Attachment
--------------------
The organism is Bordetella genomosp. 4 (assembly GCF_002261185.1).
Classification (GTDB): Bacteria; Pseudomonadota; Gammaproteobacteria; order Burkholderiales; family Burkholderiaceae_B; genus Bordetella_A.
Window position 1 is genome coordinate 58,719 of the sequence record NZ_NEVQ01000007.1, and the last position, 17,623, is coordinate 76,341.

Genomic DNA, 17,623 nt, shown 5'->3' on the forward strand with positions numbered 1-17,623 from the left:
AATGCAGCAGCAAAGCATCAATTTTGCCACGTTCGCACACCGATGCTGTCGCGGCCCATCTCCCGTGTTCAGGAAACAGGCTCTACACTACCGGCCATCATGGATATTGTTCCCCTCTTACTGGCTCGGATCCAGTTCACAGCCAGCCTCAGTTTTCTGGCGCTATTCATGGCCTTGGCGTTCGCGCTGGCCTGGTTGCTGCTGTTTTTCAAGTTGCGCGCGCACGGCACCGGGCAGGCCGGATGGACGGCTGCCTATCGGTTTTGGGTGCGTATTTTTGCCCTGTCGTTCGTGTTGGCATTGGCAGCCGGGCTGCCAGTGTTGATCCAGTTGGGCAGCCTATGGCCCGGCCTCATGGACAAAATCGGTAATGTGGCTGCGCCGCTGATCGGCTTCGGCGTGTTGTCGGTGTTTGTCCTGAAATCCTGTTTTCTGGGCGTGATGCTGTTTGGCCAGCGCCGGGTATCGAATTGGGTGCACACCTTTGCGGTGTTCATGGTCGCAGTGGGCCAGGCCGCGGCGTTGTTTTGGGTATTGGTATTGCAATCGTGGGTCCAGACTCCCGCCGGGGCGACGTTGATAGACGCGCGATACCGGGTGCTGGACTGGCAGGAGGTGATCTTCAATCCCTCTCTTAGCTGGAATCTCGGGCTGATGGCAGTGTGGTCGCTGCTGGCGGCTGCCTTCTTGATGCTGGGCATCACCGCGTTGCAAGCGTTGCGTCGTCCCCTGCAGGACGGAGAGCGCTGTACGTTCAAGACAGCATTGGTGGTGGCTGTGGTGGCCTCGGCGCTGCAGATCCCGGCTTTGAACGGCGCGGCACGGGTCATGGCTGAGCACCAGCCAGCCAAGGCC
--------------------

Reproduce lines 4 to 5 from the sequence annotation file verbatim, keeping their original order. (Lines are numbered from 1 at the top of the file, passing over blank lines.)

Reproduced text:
Genomic DNA, 17,623 nt, shown 5'->3' on the forward strand with positions numbered 1-17,623 from the left:
AATGCAGCAGCAAAGCATCAATTTTGCCACGTTCGCACACCGATGCTGTCGCGGCCCATCTCCCGTGTTCAGGAAACAGGCTCTACACTACCGGCCATCATGGATATTGTTCCCCTCTTACTGGCTCGGATCCAGTTCACAGCCAGCCTCAGTTTTCTGGCGCTATTCATGGCCTTGGCGTTCGCGCTGGCCTGGTTGCTGCTGTTTTTCAAGTTGCGCGCGCACGGCACCGGGCAGGCCGGATGGACGGCTGCCTATCGGTTTTGGGTGCGTATTTTTGCCCTGTCGTTCGTGTTGGCATTGGCAGCCGGGCTGCCAGTGTTGATCCAGTTGGGCAGCCTATGGCCCGGCCTCATGGACAAAATCGGTAATGTGGCTGCGCCGCTGATCGGCTTCGGCGTGTTGTCGGTGTTTGTCCTGAAATCCTGTTTTCTGGGCGTGATGCTGTTTGGCCAGCGCCGGGTATCGAATTGGGTGCACACCTTTGCGGTGTTCATGGTCGCAGTGGGCCAGGCCGCGGCGTTGTTTTGGGTATTGGTATTGCAATCGTGGGTCCAGACTCCCGCCGGGGCGACGTTGATAGACGCGCGATACCGGGTGCTGGACTGGCAGGAGGTGATCTTCAATCCCTCTCTTAGCTGGAATCTCGGGCTGATGGCAGTGTGGTCGCTGCTGGCGGCTGCCTTCTTGATGCTGGGCATCACCGCGTTGCAAGCGTTGCGTCGTCCCCTGCAGGACGGAGAGCGCTGTACGTTCAAGACAGCATTGGTGGTGGCTGTGGTGGCCTCGGCGCTGCAGATCCCGGCTTTGAACGGCGCGGCACGGGTCATGGCTGAGCACCAGCCAGCCAAGGCC